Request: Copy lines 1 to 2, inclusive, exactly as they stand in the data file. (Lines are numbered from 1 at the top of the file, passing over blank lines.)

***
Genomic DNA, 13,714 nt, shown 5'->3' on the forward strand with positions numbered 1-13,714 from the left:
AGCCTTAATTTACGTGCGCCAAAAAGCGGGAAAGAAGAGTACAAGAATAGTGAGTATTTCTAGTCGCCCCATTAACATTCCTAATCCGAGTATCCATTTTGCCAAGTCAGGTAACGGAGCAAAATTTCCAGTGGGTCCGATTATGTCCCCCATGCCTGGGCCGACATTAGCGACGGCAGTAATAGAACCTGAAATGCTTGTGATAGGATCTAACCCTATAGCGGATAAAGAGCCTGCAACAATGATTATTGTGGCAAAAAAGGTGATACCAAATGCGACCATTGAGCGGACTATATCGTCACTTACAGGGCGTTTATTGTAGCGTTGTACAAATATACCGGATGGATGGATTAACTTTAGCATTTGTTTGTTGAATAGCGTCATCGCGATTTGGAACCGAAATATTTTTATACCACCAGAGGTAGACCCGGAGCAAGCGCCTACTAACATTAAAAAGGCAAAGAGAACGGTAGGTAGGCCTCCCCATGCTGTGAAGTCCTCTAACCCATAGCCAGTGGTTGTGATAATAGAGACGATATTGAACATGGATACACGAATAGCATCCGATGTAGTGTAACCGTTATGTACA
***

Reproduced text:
Genomic DNA, 13,714 nt, shown 5'->3' on the forward strand with positions numbered 1-13,714 from the left:
AGCCTTAATTTACGTGCGCCAAAAAGCGGGAAAGAAGAGTACAAGAATAGTGAGTATTTCTAGTCGCCCCATTAACATTCCTAATCCGAGTATCCATTTTGCCAAGTCAGGTAACGGAGCAAAATTTCCAGTGGGTCCGATTATGTCCCCCATGCCTGGGCCGACATTAGCGACGGCAGTAATAGAACCTGAAATGCTTGTGATAGGATCTAACCCTATAGCGGATAAAGAGCCTGCAACAATGATTATTGTGGCAAAAAAGGTGATACCAAATGCGACCATTGAGCGGACTATATCGTCACTTACAGGGCGTTTATTGTAGCGTTGTACAAATATACCGGATGGATGGATTAACTTTAGCATTTGTTTGTTGAATAGCGTCATCGCGATTTGGAACCGAAATATTTTTATACCACCAGAGGTAGACCCGGAGCAAGCGCCTACTAACATTAAAAAGGCAAAGAGAACGGTAGGTAGGCCTCCCCATGCTGTGAAGTCCTCTAACCCATAGCCAGTGGTTGTGATAATAGAGACGATATTGAACATGGATACACGAATAGCATCCGATGTAGTGTAACCGTTATGTACA